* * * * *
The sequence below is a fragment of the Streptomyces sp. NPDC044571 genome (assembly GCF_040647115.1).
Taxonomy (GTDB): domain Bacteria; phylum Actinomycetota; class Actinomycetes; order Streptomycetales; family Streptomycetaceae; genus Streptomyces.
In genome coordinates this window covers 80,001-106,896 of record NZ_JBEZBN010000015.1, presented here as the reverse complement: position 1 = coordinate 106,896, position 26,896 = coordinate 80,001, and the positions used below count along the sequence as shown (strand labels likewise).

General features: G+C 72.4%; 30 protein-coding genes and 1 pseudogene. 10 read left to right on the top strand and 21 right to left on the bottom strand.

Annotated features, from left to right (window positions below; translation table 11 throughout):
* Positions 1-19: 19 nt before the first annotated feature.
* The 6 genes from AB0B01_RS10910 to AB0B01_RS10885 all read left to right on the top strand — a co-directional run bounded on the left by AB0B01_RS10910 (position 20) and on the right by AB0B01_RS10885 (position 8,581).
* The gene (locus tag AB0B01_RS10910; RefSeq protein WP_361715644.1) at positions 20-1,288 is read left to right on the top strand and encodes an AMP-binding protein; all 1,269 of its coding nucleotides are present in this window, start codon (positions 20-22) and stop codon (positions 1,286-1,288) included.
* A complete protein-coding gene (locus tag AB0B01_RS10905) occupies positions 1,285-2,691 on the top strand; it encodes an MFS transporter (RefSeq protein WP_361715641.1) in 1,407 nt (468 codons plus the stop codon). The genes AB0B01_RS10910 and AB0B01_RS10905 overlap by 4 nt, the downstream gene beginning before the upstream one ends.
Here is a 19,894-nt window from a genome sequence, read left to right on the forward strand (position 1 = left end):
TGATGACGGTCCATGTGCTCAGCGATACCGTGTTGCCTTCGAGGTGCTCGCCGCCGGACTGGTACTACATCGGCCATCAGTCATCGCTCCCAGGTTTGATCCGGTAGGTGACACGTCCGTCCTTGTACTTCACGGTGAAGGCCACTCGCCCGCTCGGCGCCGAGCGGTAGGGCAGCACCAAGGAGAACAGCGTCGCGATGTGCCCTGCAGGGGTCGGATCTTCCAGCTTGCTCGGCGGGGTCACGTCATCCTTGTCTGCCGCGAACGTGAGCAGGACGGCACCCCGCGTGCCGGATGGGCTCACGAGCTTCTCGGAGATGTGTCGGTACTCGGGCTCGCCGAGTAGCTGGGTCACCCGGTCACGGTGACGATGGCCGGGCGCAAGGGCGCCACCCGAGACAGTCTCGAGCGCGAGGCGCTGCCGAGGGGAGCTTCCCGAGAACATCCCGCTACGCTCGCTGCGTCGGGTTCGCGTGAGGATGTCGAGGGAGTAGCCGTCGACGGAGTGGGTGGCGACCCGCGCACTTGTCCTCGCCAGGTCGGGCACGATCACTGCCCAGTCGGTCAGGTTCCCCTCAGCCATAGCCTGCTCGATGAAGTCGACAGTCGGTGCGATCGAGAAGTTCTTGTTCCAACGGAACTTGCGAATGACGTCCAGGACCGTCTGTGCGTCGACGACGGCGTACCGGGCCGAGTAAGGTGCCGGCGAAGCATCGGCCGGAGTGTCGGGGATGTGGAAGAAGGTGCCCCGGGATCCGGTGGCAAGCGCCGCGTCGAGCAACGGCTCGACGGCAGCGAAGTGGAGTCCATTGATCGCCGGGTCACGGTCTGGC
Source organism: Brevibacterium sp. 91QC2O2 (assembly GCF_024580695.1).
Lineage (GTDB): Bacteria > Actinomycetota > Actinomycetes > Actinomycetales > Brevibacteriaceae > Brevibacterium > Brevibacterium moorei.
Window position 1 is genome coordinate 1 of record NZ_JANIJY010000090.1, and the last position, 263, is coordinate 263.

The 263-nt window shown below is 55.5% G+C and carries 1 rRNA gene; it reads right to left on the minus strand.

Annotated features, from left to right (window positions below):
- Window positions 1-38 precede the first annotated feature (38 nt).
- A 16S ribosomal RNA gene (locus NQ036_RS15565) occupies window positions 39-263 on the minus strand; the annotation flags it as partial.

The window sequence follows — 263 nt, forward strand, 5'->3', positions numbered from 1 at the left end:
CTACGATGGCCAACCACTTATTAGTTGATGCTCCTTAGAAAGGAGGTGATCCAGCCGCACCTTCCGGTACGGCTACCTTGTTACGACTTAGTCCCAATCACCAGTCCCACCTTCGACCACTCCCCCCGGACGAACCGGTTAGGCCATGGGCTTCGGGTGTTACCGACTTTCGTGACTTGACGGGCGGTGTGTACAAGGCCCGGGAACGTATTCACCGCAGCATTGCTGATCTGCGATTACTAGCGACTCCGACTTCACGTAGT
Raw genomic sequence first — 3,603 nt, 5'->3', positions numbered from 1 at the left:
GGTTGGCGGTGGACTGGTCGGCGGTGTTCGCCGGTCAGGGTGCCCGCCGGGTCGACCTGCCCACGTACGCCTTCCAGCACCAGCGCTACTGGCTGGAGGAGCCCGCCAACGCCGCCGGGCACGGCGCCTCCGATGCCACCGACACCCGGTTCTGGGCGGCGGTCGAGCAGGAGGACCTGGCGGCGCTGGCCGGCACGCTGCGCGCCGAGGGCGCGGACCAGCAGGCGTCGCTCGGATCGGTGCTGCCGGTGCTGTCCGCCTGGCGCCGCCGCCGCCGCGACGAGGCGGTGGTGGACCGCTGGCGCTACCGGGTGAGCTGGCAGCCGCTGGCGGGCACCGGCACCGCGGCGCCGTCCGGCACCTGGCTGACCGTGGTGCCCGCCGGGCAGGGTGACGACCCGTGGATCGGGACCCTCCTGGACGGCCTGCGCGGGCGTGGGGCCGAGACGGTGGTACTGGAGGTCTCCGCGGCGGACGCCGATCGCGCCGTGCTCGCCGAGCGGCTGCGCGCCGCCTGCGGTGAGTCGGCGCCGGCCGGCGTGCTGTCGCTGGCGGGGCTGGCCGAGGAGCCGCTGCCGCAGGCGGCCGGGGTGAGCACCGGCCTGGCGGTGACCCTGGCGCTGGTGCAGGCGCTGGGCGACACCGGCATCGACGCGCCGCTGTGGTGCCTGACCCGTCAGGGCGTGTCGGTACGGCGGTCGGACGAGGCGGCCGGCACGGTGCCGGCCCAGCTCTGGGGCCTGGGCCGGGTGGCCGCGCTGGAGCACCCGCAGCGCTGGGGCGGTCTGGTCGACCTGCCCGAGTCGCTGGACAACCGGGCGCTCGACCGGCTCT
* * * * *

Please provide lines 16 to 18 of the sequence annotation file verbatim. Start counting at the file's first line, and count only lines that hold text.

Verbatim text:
Annotated features, from left to right (window positions below):
- Window positions 1-38 precede the first annotated feature (38 nt).
- A 16S ribosomal RNA gene (locus NQ036_RS15565) occupies window positions 39-263 on the minus strand; the annotation flags it as partial.